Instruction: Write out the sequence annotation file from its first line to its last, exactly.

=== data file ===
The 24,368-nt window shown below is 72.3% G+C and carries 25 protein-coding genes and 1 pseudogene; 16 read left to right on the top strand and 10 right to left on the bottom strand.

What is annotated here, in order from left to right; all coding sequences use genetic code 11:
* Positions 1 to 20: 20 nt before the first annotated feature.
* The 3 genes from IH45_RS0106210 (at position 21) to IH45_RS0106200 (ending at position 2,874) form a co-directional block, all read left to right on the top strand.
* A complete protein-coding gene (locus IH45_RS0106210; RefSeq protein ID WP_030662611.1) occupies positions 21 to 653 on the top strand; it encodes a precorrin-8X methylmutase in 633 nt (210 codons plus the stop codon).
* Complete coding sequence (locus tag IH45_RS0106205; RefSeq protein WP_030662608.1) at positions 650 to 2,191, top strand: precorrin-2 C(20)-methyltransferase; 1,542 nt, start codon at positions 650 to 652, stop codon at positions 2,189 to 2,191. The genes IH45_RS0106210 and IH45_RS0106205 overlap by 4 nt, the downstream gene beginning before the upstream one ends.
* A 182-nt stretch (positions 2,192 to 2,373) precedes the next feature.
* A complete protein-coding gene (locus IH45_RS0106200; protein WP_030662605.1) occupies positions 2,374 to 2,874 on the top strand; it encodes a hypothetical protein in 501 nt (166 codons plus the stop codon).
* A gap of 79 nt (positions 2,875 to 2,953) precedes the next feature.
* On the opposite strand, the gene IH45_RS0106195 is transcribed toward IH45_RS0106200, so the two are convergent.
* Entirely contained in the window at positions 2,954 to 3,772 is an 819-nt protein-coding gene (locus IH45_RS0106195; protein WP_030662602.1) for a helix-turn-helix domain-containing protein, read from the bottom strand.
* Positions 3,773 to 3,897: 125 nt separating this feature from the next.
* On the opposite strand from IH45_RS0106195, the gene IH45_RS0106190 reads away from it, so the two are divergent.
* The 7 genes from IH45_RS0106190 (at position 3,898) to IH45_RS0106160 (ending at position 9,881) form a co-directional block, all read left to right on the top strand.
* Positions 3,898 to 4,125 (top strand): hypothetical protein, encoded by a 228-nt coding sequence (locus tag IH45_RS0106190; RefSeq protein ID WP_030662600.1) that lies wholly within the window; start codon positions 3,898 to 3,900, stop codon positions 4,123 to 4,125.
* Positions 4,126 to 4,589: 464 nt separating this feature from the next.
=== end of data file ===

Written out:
The 24,368-nt window shown below is 72.3% G+C and carries 25 protein-coding genes and 1 pseudogene; 16 read left to right on the top strand and 10 right to left on the bottom strand.

What is annotated here, in order from left to right; all coding sequences use genetic code 11:
* Positions 1 to 20: 20 nt before the first annotated feature.
* The 3 genes from IH45_RS0106210 (at position 21) to IH45_RS0106200 (ending at position 2,874) form a co-directional block, all read left to right on the top strand.
* A complete protein-coding gene (locus IH45_RS0106210; RefSeq protein ID WP_030662611.1) occupies positions 21 to 653 on the top strand; it encodes a precorrin-8X methylmutase in 633 nt (210 codons plus the stop codon).
* Complete coding sequence (locus tag IH45_RS0106205; RefSeq protein WP_030662608.1) at positions 650 to 2,191, top strand: precorrin-2 C(20)-methyltransferase; 1,542 nt, start codon at positions 650 to 652, stop codon at positions 2,189 to 2,191. The genes IH45_RS0106210 and IH45_RS0106205 overlap by 4 nt, the downstream gene beginning before the upstream one ends.
* A 182-nt stretch (positions 2,192 to 2,373) precedes the next feature.
* A complete protein-coding gene (locus IH45_RS0106200; protein WP_030662605.1) occupies positions 2,374 to 2,874 on the top strand; it encodes a hypothetical protein in 501 nt (166 codons plus the stop codon).
* A gap of 79 nt (positions 2,875 to 2,953) precedes the next feature.
* On the opposite strand, the gene IH45_RS0106195 is transcribed toward IH45_RS0106200, so the two are convergent.
* Entirely contained in the window at positions 2,954 to 3,772 is an 819-nt protein-coding gene (locus IH45_RS0106195; protein WP_030662602.1) for a helix-turn-helix domain-containing protein, read from the bottom strand.
* Positions 3,773 to 3,897: 125 nt separating this feature from the next.
* On the opposite strand from IH45_RS0106195, the gene IH45_RS0106190 reads away from it, so the two are divergent.
* The 7 genes from IH45_RS0106190 (at position 3,898) to IH45_RS0106160 (ending at position 9,881) form a co-directional block, all read left to right on the top strand.
* Positions 3,898 to 4,125 (top strand): hypothetical protein, encoded by a 228-nt coding sequence (locus tag IH45_RS0106190; RefSeq protein ID WP_030662600.1) that lies wholly within the window; start codon positions 3,898 to 3,900, stop codon positions 4,123 to 4,125.
* Positions 4,126 to 4,589: 464 nt separating this feature from the next.